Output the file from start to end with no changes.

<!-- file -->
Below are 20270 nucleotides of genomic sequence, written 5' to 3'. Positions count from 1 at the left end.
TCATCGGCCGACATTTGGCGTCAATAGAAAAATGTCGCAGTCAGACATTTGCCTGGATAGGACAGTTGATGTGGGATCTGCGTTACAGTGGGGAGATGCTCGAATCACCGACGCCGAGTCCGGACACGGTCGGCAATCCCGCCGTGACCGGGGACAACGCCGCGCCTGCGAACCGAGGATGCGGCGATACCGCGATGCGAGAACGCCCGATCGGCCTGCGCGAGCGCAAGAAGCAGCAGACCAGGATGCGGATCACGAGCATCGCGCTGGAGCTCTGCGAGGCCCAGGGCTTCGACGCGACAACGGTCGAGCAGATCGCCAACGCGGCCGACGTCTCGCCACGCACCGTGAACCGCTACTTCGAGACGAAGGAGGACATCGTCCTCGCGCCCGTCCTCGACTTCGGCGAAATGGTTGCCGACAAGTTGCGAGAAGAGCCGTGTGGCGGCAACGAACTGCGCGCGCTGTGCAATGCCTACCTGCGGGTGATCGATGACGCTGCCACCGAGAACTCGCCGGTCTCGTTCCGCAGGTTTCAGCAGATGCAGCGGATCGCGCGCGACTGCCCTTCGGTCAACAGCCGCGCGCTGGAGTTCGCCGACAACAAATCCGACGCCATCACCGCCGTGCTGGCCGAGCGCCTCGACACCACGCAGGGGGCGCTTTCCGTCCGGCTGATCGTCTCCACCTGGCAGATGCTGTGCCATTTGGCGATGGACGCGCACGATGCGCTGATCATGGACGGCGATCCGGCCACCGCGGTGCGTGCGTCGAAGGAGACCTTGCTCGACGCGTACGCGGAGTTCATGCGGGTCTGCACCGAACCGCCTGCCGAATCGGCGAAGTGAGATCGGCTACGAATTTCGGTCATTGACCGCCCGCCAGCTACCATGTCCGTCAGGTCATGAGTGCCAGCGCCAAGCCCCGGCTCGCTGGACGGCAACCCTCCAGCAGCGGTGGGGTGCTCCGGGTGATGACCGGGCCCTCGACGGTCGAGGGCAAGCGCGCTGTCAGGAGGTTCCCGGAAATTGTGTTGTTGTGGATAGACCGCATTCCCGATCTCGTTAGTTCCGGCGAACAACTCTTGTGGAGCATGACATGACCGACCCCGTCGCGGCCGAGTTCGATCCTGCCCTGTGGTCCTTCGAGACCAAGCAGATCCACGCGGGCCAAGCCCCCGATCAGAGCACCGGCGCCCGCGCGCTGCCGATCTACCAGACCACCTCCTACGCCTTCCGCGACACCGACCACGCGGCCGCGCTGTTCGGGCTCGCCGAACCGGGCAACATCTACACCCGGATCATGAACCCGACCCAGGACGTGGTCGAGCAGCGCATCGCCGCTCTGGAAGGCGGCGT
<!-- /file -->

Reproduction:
Below are 20270 nucleotides of genomic sequence, written 5' to 3'. Positions count from 1 at the left end.
TCATCGGCCGACATTTGGCGTCAATAGAAAAATGTCGCAGTCAGACATTTGCCTGGATAGGACAGTTGATGTGGGATCTGCGTTACAGTGGGGAGATGCTCGAATCACCGACGCCGAGTCCGGACACGGTCGGCAATCCCGCCGTGACCGGGGACAACGCCGCGCCTGCGAACCGAGGATGCGGCGATACCGCGATGCGAGAACGCCCGATCGGCCTGCGCGAGCGCAAGAAGCAGCAGACCAGGATGCGGATCACGAGCATCGCGCTGGAGCTCTGCGAGGCCCAGGGCTTCGACGCGACAACGGTCGAGCAGATCGCCAACGCGGCCGACGTCTCGCCACGCACCGTGAACCGCTACTTCGAGACGAAGGAGGACATCGTCCTCGCGCCCGTCCTCGACTTCGGCGAAATGGTTGCCGACAAGTTGCGAGAAGAGCCGTGTGGCGGCAACGAACTGCGCGCGCTGTGCAATGCCTACCTGCGGGTGATCGATGACGCTGCCACCGAGAACTCGCCGGTCTCGTTCCGCAGGTTTCAGCAGATGCAGCGGATCGCGCGCGACTGCCCTTCGGTCAACAGCCGCGCGCTGGAGTTCGCCGACAACAAATCCGACGCCATCACCGCCGTGCTGGCCGAGCGCCTCGACACCACGCAGGGGGCGCTTTCCGTCCGGCTGATCGTCTCCACCTGGCAGATGCTGTGCCATTTGGCGATGGACGCGCACGATGCGCTGATCATGGACGGCGATCCGGCCACCGCGGTGCGTGCGTCGAAGGAGACCTTGCTCGACGCGTACGCGGAGTTCATGCGGGTCTGCACCGAACCGCCTGCCGAATCGGCGAAGTGAGATCGGCTACGAATTTCGGTCATTGACCGCCCGCCAGCTACCATGTCCGTCAGGTCATGAGTGCCAGCGCCAAGCCCCGGCTCGCTGGACGGCAACCCTCCAGCAGCGGTGGGGTGCTCCGGGTGATGACCGGGCCCTCGACGGTCGAGGGCAAGCGCGCTGTCAGGAGGTTCCCGGAAATTGTGTTGTTGTGGATAGACCGCATTCCCGATCTCGTTAGTTCCGGCGAACAACTCTTGTGGAGCATGACATGACCGACCCCGTCGCGGCCGAGTTCGATCCTGCCCTGTGGTCCTTCGAGACCAAGCAGATCCACGCGGGCCAAGCCCCCGATCAGAGCACCGGCGCCCGCGCGCTGCCGATCTACCAGACCACCTCCTACGCCTTCCGCGACACCGACCACGCGGCCGCGCTGTTCGGGCTCGCCGAACCGGGCAACATCTACACCCGGATCATGAACCCGACCCAGGACGTGGTCGAGCAGCGCATCGCCGCTCTGGAAGGCGGCGT